Spinach Ricotta Gnocchi

spinach ricotta gnocchi

Homemade gnocchi – little dough dumplings made with potatoes or ricotta – is the sort of thing most of us would consider a special kitchen project, and yet for Italian nonnas it’s one of the shortest, easiest routes to dinner. Those with skilled hands can shape gnocchi like the wind – when my good pal Emily Richards (who also happens to be one of the most knowledgeable cooks I know) came to visit last year, she made us all a batch of gnocchi for dinner one night, and brought an extra wood gnocchi board her dad made, just for me. (If you don’t have a gnocchi board, don’t sweat it – the tines of a fork work just as well.)

gnocchi 1
gnocchi 2

I used rainbow chard, wilted and finely chopped – only a bunch, wilted in a hot pan and finely chopped – because that’s what I had in the fridge. So if you don’t quite have 16 cups of baby spinach (which seems like a lot, but it cooks down to practically nothing), don’t sweat it – just remember that the dough should be soft and tacky, but not overly sticky – it’s best to err on the side of light rather than heavy.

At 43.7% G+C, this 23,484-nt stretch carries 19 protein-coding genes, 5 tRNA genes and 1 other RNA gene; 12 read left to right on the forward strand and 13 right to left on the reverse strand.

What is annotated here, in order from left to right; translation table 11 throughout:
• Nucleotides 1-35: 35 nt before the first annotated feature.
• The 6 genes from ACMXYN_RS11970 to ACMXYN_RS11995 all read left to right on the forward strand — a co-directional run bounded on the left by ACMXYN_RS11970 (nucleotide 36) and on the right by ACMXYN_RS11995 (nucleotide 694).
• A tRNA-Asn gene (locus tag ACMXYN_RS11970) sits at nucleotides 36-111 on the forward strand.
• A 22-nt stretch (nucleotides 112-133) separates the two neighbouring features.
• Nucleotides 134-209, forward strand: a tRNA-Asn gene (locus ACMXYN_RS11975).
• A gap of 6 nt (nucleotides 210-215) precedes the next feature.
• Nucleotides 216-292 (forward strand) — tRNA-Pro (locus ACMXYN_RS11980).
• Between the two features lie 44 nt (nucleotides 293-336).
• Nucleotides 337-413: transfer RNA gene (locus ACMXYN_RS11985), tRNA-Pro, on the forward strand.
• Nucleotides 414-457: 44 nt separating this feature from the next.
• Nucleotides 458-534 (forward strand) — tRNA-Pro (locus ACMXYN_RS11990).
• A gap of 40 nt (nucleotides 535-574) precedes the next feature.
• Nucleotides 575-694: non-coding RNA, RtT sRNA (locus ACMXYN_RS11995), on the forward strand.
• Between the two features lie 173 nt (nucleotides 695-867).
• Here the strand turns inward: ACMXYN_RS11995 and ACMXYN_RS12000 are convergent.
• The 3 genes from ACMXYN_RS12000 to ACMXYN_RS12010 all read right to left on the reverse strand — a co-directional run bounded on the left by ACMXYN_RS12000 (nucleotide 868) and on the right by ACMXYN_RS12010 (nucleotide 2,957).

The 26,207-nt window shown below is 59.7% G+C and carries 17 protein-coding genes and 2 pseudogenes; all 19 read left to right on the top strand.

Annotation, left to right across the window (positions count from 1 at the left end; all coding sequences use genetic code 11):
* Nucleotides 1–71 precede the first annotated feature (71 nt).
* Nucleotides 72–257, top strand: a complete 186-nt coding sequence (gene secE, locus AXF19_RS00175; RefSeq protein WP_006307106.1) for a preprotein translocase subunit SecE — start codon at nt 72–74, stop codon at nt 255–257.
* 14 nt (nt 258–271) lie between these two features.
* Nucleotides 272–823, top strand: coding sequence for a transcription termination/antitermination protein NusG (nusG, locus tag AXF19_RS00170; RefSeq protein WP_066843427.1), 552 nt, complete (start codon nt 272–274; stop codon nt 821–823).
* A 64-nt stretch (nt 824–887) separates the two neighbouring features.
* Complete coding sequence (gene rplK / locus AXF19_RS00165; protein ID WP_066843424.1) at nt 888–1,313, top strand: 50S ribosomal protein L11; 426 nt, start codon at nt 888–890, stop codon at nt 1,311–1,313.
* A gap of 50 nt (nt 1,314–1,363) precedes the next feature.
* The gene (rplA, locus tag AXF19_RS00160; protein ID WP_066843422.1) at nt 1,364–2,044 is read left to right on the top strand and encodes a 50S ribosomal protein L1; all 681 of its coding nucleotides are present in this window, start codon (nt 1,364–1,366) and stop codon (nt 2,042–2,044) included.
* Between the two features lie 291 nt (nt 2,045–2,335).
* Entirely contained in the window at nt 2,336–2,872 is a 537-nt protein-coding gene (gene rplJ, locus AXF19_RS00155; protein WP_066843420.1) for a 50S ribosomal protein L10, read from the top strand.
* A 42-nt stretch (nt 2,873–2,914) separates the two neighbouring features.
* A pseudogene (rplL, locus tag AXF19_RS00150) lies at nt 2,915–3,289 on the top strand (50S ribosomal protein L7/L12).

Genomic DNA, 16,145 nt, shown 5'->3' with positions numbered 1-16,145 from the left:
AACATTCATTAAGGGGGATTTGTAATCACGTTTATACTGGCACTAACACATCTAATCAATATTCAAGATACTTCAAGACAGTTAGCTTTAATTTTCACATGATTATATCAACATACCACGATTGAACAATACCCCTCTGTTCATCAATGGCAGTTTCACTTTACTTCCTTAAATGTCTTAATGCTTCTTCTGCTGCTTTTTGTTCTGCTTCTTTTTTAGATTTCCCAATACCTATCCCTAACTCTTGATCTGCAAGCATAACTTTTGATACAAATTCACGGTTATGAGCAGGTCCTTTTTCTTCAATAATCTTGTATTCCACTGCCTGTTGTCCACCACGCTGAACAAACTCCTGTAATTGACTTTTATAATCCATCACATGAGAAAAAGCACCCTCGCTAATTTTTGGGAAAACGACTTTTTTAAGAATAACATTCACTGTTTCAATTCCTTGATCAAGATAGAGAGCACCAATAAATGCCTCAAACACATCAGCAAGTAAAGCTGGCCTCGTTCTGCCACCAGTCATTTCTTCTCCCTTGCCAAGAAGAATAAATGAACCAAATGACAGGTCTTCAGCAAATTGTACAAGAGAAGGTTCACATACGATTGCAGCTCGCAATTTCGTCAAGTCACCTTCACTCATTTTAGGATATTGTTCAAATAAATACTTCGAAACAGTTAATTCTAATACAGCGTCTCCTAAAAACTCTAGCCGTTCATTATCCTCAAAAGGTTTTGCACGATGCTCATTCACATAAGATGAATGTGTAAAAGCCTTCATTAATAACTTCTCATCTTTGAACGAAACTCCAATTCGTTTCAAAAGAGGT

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gnocchi 3

It’s easier to visualize how to shape gnocchi by actually seeing it. Here’s a little video I posted to Facebook –

I made some spinach-ricotta gnocchi yesterday-will post the recipe tomorrow. Meanwhile, here's a little video to illustrate how to shape it!

Posted by Dinner with Julie on Tuesday, 22 March 2016

Posted by Dinner with Julie on Tuesday, 22 March 2016

I know I’ve mentioned before that Emily has a gorgeous new cookbook, Per La Famiglia: Memories and Recipes of Southern Italian Home Cooking (Whitecap), which this recipe is included in. To celebrate, a bunch of her friends decided to throw a sort of virtual book launch-slash-dinner party, each posting a recipe from the book that would, in real life, make the very best Sunday afternoon Italian spread ever.

Amanda of Once Upon A Recipe made Balsamic Roasted Pear Wedges with Prosciutto
Brittany of My Daily Randomness made Tiramisu
Carole of Yum Yum Factor made Pickled Eggplant
Chrissie of The Busy Baker made Amaretti Cookies
Christina of Strawberries For Supper made Baked Pasta with Sausage and Ricotta
Gwen of Devour and Conquer made Sweet Potato Gnocchi with Sage Butter
Heather of The Tasty Gardener made Squash and Hazelnut Rotelle/Polenta with Sausage and Rapini
Kristy of She Eats made Italian Egg and Raisin Bread
Libby of Libby Roach Photography made Nonna Ortenzia’s Meatballs
Nancy of Gotta Get Baked made Hazelnut Chocolate Filled Cookies
Nicole of Culinary Cool made Spinach Ricotta Cannelloni
Tiffany of Eating Niagara made Potato Doughnuts

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I know – just linking to them made me want to make them all. Congrats on a gorgeous book, Emily – it’s like getting to marry into a friendly family of Italian home cooks after all.

Spinach Ricotta Gnocchi


March 23, 2016


16 cups lightly packed baby spinach

1 egg